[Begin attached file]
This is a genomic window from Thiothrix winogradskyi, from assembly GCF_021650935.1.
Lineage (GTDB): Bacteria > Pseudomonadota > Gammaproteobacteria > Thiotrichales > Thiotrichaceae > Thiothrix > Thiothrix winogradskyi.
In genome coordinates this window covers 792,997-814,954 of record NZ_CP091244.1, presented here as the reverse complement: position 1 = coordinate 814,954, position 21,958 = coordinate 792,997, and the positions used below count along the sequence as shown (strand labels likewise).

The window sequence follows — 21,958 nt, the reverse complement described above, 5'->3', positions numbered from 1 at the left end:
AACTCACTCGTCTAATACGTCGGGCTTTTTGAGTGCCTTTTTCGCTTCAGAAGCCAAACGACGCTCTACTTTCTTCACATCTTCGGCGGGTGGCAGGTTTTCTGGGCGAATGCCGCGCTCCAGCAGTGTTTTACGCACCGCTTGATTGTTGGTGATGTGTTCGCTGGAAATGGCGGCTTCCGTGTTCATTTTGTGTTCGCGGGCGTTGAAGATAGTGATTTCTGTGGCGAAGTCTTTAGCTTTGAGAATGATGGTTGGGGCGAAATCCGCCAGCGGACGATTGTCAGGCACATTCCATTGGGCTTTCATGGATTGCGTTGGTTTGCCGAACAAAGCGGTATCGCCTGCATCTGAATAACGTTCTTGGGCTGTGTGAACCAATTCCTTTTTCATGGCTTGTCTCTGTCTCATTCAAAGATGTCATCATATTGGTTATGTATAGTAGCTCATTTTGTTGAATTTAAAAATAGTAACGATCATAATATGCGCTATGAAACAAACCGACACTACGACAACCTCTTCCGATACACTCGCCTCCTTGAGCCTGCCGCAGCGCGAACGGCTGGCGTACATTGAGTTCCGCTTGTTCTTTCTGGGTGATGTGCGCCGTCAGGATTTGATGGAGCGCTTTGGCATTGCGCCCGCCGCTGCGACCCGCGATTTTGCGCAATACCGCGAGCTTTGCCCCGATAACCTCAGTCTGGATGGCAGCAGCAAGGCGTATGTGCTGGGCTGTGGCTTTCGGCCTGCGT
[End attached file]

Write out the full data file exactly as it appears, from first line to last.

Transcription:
This is a genomic window from Thiothrix winogradskyi, from assembly GCF_021650935.1.
Lineage (GTDB): Bacteria > Pseudomonadota > Gammaproteobacteria > Thiotrichales > Thiotrichaceae > Thiothrix > Thiothrix winogradskyi.
In genome coordinates this window covers 792,997-814,954 of record NZ_CP091244.1, presented here as the reverse complement: position 1 = coordinate 814,954, position 21,958 = coordinate 792,997, and the positions used below count along the sequence as shown (strand labels likewise).

The window sequence follows — 21,958 nt, the reverse complement described above, 5'->3', positions numbered from 1 at the left end:
AACTCACTCGTCTAATACGTCGGGCTTTTTGAGTGCCTTTTTCGCTTCAGAAGCCAAACGACGCTCTACTTTCTTCACATCTTCGGCGGGTGGCAGGTTTTCTGGGCGAATGCCGCGCTCCAGCAGTGTTTTACGCACCGCTTGATTGTTGGTGATGTGTTCGCTGGAAATGGCGGCTTCCGTGTTCATTTTGTGTTCGCGGGCGTTGAAGATAGTGATTTCTGTGGCGAAGTCTTTAGCTTTGAGAATGATGGTTGGGGCGAAATCCGCCAGCGGACGATTGTCAGGCACATTCCATTGGGCTTTCATGGATTGCGTTGGTTTGCCGAACAAAGCGGTATCGCCTGCATCTGAATAACGTTCTTGGGCTGTGTGAACCAATTCCTTTTTCATGGCTTGTCTCTGTCTCATTCAAAGATGTCATCATATTGGTTATGTATAGTAGCTCATTTTGTTGAATTTAAAAATAGTAACGATCATAATATGCGCTATGAAACAAACCGACACTACGACAACCTCTTCCGATACACTCGCCTCCTTGAGCCTGCCGCAGCGCGAACGGCTGGCGTACATTGAGTTCCGCTTGTTCTTTCTGGGTGATGTGCGCCGTCAGGATTTGATGGAGCGCTTTGGCATTGCGCCCGCCGCTGCGACCCGCGATTTTGCGCAATACCGCGAGCTTTGCCCCGATAACCTCAGTCTGGATGGCAGCAGCAAGGCGTATGTGCTGGGCTGTGGCTTTCGGCCTGCGT